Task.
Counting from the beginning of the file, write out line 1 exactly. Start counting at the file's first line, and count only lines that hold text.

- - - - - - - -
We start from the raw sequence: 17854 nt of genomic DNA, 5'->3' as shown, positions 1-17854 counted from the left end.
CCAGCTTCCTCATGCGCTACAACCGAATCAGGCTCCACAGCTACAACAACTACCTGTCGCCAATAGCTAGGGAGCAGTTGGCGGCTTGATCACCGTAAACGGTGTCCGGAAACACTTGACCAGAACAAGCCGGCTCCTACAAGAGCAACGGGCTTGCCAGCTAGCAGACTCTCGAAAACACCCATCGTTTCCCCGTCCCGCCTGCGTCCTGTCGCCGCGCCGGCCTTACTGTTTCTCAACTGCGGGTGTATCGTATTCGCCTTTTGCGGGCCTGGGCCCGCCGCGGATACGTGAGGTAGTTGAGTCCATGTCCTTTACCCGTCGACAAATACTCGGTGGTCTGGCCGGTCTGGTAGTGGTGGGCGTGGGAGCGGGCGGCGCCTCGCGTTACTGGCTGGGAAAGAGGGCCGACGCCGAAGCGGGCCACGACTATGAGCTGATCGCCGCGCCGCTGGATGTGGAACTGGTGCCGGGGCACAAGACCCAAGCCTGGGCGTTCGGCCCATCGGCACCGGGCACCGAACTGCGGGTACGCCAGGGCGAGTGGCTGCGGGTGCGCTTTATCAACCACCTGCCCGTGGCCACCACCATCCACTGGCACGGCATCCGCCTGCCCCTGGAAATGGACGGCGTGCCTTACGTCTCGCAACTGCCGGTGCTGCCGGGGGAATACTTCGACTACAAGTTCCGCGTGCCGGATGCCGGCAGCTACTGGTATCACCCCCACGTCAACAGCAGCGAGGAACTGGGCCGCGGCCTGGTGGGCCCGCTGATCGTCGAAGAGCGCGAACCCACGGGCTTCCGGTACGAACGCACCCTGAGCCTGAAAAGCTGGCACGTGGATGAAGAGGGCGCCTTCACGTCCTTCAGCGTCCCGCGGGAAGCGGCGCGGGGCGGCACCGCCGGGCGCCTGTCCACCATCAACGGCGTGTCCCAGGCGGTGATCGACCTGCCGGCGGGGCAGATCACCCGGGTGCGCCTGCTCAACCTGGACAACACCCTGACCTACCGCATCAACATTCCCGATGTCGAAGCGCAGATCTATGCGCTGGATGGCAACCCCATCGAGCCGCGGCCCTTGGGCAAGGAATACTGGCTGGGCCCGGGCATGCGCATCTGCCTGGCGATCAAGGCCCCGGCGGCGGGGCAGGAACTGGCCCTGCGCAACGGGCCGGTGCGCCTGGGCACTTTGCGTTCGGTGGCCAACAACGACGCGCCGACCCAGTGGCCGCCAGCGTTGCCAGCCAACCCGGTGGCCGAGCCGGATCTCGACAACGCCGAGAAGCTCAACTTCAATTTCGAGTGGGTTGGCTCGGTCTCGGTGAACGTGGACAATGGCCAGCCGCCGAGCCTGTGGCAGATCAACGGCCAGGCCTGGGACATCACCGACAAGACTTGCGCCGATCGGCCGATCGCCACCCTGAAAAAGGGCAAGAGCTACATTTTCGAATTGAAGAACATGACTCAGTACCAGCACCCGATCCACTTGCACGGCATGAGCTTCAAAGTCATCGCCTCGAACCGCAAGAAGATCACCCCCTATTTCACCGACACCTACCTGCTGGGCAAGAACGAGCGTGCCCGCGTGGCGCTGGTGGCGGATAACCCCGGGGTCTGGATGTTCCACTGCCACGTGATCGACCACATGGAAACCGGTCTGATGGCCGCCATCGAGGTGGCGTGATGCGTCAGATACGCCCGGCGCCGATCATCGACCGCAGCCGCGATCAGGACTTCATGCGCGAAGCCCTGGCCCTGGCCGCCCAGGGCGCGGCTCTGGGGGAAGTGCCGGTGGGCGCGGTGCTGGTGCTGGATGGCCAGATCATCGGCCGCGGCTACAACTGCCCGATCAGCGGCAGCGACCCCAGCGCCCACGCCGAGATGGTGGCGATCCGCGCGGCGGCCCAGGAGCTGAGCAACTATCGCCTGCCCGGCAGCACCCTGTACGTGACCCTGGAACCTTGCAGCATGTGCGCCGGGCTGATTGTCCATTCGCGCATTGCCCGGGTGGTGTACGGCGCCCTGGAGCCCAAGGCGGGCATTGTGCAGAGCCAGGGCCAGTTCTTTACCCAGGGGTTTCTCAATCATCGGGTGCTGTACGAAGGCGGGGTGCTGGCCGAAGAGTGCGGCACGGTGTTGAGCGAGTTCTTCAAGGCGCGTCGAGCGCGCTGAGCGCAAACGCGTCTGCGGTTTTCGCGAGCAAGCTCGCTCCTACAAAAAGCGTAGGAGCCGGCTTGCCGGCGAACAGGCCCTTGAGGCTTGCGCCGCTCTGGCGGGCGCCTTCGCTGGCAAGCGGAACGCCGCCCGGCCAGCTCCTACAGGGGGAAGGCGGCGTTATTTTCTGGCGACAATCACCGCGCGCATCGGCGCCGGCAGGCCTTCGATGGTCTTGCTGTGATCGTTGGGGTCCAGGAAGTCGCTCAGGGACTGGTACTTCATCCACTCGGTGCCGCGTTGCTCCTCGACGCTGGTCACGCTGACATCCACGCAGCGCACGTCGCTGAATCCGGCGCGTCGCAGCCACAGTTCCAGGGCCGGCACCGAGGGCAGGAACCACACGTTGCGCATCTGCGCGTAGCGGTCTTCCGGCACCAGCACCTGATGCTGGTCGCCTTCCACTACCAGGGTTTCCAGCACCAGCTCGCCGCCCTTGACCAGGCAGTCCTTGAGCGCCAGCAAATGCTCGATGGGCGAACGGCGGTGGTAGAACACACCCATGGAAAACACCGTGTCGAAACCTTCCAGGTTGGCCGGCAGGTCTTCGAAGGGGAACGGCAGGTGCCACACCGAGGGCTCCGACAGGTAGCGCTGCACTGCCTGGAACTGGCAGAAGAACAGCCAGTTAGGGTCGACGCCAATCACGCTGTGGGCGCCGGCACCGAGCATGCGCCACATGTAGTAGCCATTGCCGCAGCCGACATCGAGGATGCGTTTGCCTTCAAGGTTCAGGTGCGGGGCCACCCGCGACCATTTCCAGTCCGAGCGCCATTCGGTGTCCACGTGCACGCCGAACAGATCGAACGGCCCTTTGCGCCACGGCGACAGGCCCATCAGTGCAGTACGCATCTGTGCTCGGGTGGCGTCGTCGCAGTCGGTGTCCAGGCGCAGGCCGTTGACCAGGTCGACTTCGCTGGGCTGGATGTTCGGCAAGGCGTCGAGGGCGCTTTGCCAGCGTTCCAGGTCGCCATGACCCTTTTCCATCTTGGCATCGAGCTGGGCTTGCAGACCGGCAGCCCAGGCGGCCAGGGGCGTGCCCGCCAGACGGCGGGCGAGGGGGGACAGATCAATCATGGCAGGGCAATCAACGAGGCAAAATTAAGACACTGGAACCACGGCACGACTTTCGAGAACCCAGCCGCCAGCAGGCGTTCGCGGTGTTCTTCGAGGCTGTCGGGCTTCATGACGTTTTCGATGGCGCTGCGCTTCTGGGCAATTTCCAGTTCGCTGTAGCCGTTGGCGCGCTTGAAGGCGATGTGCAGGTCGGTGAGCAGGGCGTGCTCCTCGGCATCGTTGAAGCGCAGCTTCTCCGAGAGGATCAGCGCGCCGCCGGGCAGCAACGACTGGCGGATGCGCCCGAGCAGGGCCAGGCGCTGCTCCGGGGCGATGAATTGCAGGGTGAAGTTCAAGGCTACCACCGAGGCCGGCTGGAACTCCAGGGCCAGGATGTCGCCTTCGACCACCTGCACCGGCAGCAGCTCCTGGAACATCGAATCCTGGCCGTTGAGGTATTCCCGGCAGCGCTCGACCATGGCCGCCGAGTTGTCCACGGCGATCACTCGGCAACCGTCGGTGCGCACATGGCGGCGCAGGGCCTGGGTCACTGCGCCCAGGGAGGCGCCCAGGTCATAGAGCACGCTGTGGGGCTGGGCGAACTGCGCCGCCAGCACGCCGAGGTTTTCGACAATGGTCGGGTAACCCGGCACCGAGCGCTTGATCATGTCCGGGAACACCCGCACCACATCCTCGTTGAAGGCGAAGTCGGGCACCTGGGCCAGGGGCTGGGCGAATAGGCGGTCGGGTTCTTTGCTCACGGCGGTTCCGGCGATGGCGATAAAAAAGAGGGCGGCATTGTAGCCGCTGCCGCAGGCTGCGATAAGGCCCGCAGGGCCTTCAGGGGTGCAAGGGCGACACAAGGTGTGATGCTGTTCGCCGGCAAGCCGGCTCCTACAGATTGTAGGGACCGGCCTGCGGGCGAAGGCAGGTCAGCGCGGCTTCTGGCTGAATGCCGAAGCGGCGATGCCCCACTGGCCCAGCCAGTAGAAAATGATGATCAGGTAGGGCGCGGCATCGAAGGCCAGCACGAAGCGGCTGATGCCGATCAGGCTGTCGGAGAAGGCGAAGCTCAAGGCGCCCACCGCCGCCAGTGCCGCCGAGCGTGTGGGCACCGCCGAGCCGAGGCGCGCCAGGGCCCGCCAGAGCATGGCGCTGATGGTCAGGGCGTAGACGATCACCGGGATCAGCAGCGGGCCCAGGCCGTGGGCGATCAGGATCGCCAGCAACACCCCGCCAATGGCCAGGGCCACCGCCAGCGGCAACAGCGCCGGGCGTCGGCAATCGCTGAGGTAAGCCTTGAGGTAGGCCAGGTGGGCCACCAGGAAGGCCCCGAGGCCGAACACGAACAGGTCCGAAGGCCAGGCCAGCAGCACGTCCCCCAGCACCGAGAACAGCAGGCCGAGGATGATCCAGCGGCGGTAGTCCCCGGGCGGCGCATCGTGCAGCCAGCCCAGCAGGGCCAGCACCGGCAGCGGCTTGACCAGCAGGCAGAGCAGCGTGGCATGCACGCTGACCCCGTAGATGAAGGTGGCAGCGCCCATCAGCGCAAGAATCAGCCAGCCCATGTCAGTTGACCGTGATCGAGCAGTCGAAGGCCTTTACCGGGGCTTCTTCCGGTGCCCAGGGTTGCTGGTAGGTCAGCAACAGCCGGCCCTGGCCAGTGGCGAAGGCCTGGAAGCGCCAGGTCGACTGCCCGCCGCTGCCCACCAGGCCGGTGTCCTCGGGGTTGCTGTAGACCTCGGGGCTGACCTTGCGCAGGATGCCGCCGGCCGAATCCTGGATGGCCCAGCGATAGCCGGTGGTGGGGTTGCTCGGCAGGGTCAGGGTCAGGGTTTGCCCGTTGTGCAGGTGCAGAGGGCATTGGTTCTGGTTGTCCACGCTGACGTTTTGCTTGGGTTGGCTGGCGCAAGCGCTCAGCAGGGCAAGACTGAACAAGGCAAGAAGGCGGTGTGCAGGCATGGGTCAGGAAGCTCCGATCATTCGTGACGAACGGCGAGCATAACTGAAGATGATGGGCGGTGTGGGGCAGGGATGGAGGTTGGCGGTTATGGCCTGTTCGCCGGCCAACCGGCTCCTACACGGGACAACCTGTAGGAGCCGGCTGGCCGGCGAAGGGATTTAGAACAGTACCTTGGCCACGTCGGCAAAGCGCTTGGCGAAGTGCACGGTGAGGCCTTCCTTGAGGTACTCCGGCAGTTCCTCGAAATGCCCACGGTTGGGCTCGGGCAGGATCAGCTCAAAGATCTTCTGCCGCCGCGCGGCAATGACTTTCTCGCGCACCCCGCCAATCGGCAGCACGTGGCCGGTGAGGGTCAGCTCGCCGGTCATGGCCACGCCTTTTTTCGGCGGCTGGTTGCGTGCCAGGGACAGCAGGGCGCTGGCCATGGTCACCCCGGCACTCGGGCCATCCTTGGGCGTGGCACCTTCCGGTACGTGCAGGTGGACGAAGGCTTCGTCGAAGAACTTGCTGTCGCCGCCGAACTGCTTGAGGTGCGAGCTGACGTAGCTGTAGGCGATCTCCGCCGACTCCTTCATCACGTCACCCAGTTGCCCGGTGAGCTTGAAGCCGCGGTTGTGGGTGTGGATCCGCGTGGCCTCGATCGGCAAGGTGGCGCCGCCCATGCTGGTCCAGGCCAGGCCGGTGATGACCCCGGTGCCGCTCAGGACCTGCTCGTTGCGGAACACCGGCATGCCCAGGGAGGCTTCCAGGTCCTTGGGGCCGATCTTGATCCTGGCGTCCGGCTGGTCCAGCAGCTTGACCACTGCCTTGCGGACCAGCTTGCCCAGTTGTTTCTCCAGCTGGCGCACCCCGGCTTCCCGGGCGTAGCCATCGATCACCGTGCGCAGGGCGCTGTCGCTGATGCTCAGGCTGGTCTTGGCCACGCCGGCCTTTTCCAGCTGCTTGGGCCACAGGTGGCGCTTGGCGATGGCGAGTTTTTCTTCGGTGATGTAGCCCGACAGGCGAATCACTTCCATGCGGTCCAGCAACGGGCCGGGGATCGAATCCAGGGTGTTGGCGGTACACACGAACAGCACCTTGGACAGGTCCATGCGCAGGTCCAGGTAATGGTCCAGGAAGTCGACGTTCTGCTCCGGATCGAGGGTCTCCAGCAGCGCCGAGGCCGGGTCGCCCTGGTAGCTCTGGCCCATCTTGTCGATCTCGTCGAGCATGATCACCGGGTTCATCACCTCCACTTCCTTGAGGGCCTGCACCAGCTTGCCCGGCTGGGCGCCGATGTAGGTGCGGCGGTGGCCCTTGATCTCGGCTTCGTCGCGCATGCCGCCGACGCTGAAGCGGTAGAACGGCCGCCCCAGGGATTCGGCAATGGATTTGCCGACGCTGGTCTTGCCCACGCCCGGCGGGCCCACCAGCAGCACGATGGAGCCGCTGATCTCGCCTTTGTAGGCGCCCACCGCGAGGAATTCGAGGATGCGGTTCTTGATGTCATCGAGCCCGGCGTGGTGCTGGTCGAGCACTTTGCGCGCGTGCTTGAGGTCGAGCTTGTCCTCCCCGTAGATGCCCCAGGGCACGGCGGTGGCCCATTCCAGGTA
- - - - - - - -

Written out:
We start from the raw sequence: 17854 nt of genomic DNA, 5'->3' as shown, positions 1-17854 counted from the left end.